Do multivitamins work? Study concludes supplements a ‘waste of money’ for most people

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CHICAGO — Vitamins and supplements that countless people take to improve their health are just a waste of money, a new study contends. Researchers from Northwestern University say their health benefits are mainly in the mind and some may even do more harm than good.

According to the CDC, nearly six in 10 Americans regularly took dietary supplements in 2018. Last year, Americans spent nearly $50 billion on vitamins and supplements. However, the research team says there’s no “magic set of pills to keep you healthy.” Instead, diet and exercise are still the key to good health.

“Patients ask all the time, ‘What supplements should I be taking?’” says lead author Dr. Jeffrey Linder from Northwestern University in a media release. “They’re wasting money and focus thinking there has to be a magic set of pills that will keep them healthy when we should all be following the evidence-based practices of eating healthy and exercising,”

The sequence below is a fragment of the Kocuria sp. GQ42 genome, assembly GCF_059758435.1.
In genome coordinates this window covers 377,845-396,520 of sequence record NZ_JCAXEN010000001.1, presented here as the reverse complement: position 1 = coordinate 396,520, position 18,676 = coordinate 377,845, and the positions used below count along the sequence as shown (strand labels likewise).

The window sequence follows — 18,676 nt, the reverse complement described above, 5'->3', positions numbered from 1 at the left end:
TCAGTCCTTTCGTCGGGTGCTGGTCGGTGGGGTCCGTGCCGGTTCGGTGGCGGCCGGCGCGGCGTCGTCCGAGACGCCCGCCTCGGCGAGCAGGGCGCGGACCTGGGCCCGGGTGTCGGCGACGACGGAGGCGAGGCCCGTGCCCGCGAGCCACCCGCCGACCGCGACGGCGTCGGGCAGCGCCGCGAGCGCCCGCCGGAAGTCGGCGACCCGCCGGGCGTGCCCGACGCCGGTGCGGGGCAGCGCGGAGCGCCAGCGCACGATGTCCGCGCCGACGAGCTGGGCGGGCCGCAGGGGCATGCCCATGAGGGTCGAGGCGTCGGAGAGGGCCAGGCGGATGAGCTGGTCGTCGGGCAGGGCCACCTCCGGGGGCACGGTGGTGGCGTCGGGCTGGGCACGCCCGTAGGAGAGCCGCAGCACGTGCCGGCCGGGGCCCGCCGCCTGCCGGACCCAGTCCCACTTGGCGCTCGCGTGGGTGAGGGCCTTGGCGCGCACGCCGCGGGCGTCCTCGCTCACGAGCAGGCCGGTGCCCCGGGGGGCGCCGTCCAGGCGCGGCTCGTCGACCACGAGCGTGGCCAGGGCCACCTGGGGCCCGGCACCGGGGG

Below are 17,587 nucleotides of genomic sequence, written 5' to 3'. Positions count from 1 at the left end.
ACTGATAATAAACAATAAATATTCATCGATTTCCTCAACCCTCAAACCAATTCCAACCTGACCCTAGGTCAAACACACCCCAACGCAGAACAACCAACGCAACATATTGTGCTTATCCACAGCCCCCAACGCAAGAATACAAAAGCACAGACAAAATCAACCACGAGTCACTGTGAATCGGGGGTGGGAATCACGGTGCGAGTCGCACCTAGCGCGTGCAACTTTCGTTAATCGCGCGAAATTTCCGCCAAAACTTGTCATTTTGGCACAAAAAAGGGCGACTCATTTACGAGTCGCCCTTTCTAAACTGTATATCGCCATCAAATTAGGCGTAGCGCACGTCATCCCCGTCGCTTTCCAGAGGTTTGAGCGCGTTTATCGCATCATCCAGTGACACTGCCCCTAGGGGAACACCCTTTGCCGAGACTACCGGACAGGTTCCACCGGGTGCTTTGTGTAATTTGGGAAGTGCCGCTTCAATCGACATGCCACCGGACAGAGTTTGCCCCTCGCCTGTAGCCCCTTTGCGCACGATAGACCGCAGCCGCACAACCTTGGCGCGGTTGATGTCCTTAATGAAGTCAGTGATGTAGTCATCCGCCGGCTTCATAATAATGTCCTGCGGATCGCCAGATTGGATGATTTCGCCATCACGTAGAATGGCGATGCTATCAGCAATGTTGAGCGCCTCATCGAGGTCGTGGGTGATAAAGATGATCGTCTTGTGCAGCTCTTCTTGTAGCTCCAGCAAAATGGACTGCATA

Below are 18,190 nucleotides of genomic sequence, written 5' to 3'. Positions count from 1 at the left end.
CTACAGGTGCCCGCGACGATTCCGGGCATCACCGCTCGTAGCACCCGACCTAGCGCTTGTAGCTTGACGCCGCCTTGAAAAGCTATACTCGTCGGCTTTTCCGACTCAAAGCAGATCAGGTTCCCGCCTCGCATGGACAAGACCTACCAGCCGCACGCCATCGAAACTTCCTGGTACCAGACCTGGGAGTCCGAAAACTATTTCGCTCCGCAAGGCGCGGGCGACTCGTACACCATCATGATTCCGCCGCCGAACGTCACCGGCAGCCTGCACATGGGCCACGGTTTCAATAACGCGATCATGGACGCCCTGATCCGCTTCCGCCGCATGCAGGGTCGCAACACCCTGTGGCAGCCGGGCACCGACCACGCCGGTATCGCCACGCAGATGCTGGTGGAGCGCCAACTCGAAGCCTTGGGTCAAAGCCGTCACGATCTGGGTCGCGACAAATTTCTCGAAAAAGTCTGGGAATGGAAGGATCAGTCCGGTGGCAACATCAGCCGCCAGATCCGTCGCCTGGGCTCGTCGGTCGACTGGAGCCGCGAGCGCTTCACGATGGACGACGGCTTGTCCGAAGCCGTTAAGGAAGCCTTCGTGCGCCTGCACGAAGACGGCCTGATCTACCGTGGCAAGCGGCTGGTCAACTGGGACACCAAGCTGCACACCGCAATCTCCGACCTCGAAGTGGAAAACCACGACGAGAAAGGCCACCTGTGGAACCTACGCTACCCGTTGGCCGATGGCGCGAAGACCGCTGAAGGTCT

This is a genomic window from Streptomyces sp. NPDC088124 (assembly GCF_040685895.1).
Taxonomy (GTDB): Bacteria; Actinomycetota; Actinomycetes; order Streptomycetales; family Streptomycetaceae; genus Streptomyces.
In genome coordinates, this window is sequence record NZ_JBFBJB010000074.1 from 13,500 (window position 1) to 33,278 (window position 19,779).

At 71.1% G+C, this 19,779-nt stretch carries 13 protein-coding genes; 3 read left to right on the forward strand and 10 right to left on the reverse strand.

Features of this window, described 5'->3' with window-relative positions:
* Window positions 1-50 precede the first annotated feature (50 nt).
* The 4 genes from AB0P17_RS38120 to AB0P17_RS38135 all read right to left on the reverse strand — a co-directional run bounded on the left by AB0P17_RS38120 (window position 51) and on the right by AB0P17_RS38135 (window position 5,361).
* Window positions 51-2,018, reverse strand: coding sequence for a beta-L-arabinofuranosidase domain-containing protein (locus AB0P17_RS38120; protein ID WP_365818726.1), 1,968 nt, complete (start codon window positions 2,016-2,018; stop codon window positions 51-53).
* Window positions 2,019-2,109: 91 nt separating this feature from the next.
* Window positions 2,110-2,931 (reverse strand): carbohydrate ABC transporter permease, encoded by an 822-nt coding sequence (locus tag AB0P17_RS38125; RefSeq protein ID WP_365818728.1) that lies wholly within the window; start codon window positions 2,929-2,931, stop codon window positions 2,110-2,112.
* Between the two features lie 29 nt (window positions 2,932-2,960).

Certain supplements could cause cancer, not prevent it

Multivitamin tablets are particularly popular as they contain a mix of a dozen or so vital nutrients. The Health Food Manufacturers’ Association says more than a third of people feel they do not get all they need through their diet.

However, the systematic review of 84 studies found “insufficient evidence” that taking multivitamins, paired, or single supplements prevent cardiovascular disease and cancer. A team from the United States Preventive Services Task Force (USPSTF), an independent panel of experts that makes evidence-based recommendations, carried out that review.

READ: 5 Studies That Suggest Multivitamins Are Not Improving Your Health

“The task force is not saying ‘don’t take multivitamins,’ but there’s this idea that if these were really good for you, we’d know by now,” Linder explains.

They specifically advise against taking beta-carotene supplements because of a possible increased risk of lung cancer.

“The harm is that talking with patients about supplements during the very limited time we get to see them, we’re missing out on counseling about how to really reduce cardiovascular risks, like through exercise or smoking cessation,” the study author continues.

Multivitamins don’t have everything found in your fruit and vegetables